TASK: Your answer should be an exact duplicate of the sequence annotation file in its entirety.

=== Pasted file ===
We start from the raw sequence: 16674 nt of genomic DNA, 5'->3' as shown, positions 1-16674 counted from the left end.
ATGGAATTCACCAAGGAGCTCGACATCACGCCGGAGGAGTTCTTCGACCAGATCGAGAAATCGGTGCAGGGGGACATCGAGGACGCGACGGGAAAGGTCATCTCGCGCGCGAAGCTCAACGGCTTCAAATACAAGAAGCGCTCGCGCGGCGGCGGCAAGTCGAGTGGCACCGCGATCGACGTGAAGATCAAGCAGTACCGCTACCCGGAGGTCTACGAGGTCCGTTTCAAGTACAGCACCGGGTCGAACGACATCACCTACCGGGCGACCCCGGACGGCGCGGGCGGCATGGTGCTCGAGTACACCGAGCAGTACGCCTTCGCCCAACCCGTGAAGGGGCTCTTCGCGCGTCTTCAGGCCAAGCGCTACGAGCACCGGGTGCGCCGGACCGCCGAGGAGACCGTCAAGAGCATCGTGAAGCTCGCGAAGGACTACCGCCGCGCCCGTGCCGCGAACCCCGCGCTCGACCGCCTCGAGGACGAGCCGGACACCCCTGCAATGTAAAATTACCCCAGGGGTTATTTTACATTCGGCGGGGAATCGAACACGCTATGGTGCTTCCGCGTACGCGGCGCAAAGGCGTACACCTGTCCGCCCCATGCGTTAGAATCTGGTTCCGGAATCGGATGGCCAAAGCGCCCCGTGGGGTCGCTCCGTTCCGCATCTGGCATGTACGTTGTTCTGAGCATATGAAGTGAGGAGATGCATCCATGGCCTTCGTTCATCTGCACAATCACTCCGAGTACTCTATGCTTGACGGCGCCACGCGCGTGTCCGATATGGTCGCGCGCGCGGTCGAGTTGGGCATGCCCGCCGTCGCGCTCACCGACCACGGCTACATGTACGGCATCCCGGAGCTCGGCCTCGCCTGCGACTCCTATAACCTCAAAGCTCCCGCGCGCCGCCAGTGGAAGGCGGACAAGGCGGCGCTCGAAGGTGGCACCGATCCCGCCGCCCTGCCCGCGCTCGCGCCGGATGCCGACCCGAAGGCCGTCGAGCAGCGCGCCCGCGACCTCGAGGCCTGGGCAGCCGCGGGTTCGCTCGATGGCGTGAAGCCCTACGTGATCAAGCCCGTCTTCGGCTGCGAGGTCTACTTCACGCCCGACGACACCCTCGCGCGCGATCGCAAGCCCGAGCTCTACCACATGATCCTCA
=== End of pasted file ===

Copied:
We start from the raw sequence: 16674 nt of genomic DNA, 5'->3' as shown, positions 1-16674 counted from the left end.
ATGGAATTCACCAAGGAGCTCGACATCACGCCGGAGGAGTTCTTCGACCAGATCGAGAAATCGGTGCAGGGGGACATCGAGGACGCGACGGGAAAGGTCATCTCGCGCGCGAAGCTCAACGGCTTCAAATACAAGAAGCGCTCGCGCGGCGGCGGCAAGTCGAGTGGCACCGCGATCGACGTGAAGATCAAGCAGTACCGCTACCCGGAGGTCTACGAGGTCCGTTTCAAGTACAGCACCGGGTCGAACGACATCACCTACCGGGCGACCCCGGACGGCGCGGGCGGCATGGTGCTCGAGTACACCGAGCAGTACGCCTTCGCCCAACCCGTGAAGGGGCTCTTCGCGCGTCTTCAGGCCAAGCGCTACGAGCACCGGGTGCGCCGGACCGCCGAGGAGACCGTCAAGAGCATCGTGAAGCTCGCGAAGGACTACCGCCGCGCCCGTGCCGCGAACCCCGCGCTCGACCGCCTCGAGGACGAGCCGGACACCCCTGCAATGTAAAATTACCCCAGGGGTTATTTTACATTCGGCGGGGAATCGAACACGCTATGGTGCTTCCGCGTACGCGGCGCAAAGGCGTACACCTGTCCGCCCCATGCGTTAGAATCTGGTTCCGGAATCGGATGGCCAAAGCGCCCCGTGGGGTCGCTCCGTTCCGCATCTGGCATGTACGTTGTTCTGAGCATATGAAGTGAGGAGATGCATCCATGGCCTTCGTTCATCTGCACAATCACTCCGAGTACTCTATGCTTGACGGCGCCACGCGCGTGTCCGATATGGTCGCGCGCGCGGTCGAGTTGGGCATGCCCGCCGTCGCGCTCACCGACCACGGCTACATGTACGGCATCCCGGAGCTCGGCCTCGCCTGCGACTCCTATAACCTCAAAGCTCCCGCGCGCCGCCAGTGGAAGGCGGACAAGGCGGCGCTCGAAGGTGGCACCGATCCCGCCGCCCTGCCCGCGCTCGCGCCGGATGCCGACCCGAAGGCCGTCGAGCAGCGCGCCCGCGACCTCGAGGCCTGGGCAGCCGCGGGTTCGCTCGATGGCGTGAAGCCCTACGTGATCAAGCCCGTCTTCGGCTGCGAGGTCTACTTCACGCCCGACGACACCCTCGCGCGCGATCGCAAGCCCGAGCTCTACCACATGATCCTCA